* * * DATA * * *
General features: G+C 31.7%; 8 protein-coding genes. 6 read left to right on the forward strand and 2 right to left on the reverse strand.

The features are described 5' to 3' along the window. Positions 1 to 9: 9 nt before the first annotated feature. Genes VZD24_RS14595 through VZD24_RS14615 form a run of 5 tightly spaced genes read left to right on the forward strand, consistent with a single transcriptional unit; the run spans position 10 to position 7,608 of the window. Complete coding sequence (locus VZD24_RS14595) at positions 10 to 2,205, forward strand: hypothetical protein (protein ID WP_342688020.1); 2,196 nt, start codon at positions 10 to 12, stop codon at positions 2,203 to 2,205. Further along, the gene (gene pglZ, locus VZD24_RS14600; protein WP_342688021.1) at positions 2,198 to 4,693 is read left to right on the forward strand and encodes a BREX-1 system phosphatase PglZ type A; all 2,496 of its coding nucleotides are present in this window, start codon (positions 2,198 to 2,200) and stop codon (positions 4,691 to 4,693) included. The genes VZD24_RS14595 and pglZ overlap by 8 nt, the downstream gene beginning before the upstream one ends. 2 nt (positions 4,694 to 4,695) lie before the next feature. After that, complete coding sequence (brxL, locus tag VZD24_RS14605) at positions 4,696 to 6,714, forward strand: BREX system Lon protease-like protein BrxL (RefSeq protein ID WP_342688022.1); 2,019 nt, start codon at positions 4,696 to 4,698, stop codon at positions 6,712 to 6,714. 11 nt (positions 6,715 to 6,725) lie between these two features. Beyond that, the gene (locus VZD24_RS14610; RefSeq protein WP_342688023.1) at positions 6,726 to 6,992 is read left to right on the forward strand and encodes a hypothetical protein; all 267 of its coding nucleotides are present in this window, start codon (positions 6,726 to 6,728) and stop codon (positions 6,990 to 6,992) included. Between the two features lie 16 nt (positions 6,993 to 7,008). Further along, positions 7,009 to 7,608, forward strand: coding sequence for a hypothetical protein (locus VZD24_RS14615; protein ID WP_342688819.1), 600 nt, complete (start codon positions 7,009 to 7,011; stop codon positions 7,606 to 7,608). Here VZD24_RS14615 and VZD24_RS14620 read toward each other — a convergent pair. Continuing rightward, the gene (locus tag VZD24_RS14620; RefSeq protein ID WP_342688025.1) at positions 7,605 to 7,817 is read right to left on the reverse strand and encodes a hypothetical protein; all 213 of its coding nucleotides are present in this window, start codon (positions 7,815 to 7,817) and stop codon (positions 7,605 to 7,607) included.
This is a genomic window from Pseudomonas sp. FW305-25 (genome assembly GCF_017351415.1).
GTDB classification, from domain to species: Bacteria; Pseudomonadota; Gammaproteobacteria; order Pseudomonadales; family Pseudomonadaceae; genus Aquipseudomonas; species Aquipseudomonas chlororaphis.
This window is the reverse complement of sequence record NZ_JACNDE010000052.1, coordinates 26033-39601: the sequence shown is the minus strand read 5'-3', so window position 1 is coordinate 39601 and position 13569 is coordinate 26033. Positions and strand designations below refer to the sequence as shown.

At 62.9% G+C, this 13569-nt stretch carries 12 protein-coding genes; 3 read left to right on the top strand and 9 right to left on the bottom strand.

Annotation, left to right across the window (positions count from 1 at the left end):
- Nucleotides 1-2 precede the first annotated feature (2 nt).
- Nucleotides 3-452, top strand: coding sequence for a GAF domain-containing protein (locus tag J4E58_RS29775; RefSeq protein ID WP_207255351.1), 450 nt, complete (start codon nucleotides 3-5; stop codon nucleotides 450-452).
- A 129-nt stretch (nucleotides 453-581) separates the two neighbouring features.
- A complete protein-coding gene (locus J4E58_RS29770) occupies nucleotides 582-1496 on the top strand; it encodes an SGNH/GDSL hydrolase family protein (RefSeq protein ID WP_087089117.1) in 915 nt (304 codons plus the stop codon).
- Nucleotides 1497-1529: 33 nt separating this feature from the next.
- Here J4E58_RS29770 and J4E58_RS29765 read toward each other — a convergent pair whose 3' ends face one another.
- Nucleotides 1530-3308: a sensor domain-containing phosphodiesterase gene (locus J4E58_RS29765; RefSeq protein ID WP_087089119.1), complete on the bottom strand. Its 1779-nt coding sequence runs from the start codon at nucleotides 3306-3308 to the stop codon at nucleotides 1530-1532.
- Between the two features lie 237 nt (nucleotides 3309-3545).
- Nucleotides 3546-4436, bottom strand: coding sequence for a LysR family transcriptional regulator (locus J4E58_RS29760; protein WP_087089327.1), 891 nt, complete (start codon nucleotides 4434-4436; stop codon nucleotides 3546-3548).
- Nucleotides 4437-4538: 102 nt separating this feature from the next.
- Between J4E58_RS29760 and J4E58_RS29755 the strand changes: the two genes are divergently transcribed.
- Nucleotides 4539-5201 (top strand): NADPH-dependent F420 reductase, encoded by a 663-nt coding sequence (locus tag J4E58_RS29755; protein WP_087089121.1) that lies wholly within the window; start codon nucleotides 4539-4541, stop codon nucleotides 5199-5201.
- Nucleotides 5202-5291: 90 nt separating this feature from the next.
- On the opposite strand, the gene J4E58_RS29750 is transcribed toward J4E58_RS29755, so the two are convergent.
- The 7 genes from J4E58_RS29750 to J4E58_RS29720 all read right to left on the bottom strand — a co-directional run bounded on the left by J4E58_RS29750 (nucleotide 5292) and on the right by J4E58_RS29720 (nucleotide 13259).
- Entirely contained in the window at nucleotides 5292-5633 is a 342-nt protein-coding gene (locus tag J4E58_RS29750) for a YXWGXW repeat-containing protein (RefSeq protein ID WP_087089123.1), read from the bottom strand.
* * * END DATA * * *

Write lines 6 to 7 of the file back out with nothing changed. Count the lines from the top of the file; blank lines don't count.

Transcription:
At 62.9% G+C, this 13569-nt stretch carries 12 protein-coding genes; 3 read left to right on the top strand and 9 right to left on the bottom strand.

Annotation, left to right across the window (positions count from 1 at the left end):